3Ammonites and Moabites can’t belong to the Lord’s assembly. Not even the tenth generation of such people can belong to the Lord’s assembly, as a rule,
4 because they didn’t help you with food or water on your journey out of Egypt.
That is some serious shade cast on other ethnic groups. If it sounds like someone’s grinding an ax here, well it’s because they are. These two ancient nation-states didn’t help us out, so they are never welcome in our house. And we’ll be tracking lineage, 10 generations deep. That’s extreme.
But this thing with the Moabites doesn’t go away. In the books of Ezra and Nehemiah, Israelite men who marry Moabite women are publicly shamed and commanded to divorce their wives. There are beatings, brawls over this thing.
This strand of tension in the Bible reminds us that long standing conflicts with near neighbors do not heal easily or quickly. Time does not heal all wounds. The pain and bitterness and grudges and inequities and perpetuation of harm that flows from injustice can keep cursing down to the 10th generation and more.
Think of Israel and Palestine, and what’s happening this spring.
Think race relations in this country, and race-based violence, as we remember the murder of George Floyd one year ago.
One way out of the plague of memory and resentment is separation, exclusion, barriers. Torah prescribes this for the Moabites, delineating who’s right, who’s wrong, and how to achieve safety and justice.
But then we get Ruth, which is a celebration of intermarriage between Jewish men and the most remarkable Moabite women, one of whom becomes the great-grandmother of the greatest ever king of Israel.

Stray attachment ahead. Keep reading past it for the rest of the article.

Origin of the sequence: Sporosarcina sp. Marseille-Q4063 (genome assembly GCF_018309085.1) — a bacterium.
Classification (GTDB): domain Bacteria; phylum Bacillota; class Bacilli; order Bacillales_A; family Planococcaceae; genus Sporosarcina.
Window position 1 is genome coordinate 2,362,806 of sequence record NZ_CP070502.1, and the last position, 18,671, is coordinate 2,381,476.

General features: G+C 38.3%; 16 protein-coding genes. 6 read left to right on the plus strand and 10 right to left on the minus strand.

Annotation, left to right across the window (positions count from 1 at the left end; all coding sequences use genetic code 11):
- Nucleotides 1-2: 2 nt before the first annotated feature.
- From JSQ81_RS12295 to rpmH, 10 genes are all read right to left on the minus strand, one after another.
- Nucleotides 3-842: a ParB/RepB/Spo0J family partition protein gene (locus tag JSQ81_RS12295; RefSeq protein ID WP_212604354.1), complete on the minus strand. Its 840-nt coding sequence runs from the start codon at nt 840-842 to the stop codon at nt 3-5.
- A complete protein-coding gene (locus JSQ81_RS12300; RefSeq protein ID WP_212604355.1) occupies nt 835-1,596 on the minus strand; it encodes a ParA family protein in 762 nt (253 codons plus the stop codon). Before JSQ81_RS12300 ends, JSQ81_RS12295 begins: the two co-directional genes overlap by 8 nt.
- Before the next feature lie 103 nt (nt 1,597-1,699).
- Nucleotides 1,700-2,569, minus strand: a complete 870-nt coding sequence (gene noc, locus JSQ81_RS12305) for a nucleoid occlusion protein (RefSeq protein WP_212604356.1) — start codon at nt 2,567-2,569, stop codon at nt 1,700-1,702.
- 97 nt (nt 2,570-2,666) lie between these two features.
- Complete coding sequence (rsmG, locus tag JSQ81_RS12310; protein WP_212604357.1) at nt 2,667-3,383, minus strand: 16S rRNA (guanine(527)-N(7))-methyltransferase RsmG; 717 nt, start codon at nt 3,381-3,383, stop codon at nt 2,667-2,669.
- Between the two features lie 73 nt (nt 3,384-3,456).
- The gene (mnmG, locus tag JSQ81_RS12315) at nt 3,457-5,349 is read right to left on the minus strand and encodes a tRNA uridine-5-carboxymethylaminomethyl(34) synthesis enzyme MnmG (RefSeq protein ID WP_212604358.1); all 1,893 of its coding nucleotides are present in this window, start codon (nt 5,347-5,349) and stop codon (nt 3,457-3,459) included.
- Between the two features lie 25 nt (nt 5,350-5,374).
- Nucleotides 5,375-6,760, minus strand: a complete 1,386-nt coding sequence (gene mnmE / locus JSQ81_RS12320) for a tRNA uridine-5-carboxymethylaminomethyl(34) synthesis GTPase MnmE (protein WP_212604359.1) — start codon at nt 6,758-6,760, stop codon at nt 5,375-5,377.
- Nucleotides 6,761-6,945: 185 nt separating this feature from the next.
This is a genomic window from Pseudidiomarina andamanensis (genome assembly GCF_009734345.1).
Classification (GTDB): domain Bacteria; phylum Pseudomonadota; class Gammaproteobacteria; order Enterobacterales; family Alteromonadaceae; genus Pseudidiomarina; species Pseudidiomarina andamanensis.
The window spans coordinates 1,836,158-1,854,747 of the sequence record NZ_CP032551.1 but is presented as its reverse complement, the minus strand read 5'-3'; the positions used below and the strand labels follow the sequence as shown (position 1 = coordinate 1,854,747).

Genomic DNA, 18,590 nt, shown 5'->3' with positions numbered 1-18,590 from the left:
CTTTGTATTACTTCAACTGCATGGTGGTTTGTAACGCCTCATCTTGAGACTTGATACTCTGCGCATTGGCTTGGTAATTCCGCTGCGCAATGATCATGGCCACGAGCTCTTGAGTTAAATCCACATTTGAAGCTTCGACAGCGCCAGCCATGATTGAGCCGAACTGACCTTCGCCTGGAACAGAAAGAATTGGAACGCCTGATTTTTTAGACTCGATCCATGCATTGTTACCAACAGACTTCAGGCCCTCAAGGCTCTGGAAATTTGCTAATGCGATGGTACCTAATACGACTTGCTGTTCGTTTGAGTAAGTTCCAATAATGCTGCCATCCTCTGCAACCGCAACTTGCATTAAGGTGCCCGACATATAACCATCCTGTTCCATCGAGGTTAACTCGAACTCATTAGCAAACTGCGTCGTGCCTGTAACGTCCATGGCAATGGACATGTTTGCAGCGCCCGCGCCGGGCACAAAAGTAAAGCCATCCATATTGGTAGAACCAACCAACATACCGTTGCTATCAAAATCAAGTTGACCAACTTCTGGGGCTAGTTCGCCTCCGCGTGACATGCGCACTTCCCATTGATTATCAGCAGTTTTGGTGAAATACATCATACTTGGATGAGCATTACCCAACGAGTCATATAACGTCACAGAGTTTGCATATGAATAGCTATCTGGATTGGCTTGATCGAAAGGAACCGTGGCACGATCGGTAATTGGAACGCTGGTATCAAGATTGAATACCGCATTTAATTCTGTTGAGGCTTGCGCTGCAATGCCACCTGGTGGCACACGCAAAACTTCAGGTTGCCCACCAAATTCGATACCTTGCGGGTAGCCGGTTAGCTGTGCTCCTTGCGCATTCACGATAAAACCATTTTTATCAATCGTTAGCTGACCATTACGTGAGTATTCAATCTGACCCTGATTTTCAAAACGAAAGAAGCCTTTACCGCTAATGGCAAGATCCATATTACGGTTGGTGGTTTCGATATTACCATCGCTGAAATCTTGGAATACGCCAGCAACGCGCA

One lesson of Ruth for Shavuot is that legal and moral, ethical matters need to be worked out not just with principles in mind, not just abstractly, but in real, earthy detail, humanely, with specific people and places in mind.
This is true when it comes to border policies and policing. It’s true when it comes to things like family rules and company policies and practices as well. How do we do right by people? How do we heal wounds? How do we achieve justice? We need law and principles, but we can’t only follow them in the abstract. We have to love and honor the real people and situations in front of us that we’re dealing with today? What do dignity and love and justice and healing look like on the ground?
And that could have been the sermon. Padraig O’Tuama has a whole book out about this. It’s called Borders and Belonging. You can check it out if you like.
But there’s something else I feel we’re supposed to see today as we finish our series on Listening to the Spirit. Which is that Ruth is also a book about the creative leading of the Spirit of God in daily life.
There are these three moments in Ruth where three different people say or do something utterly surprising, achingly beautiful, and powerfully transformative. Let’s read each and ask – why did this happen? And how did this happen? And what does this show us about how the Spirit of God speaks to and leads you and me?
First, there’s Naomi. Naomi is a middle aged Jewish woman, widowed before her time. As a result, she finishes raising her two sons as a single mom. They grow up in Moab and marry Moabite women, this big no-no in the tradition, we heard. But after they marry, they each die young as well. And now Naomi has two Moabite daughters-in-law, trying to survive a famine together. In a patriarchal age, in which widows often faced destitution, you’d think Naomi would cling to her daughters-in-law, try to ride one of their coattails into a better situation.
But instead she does this.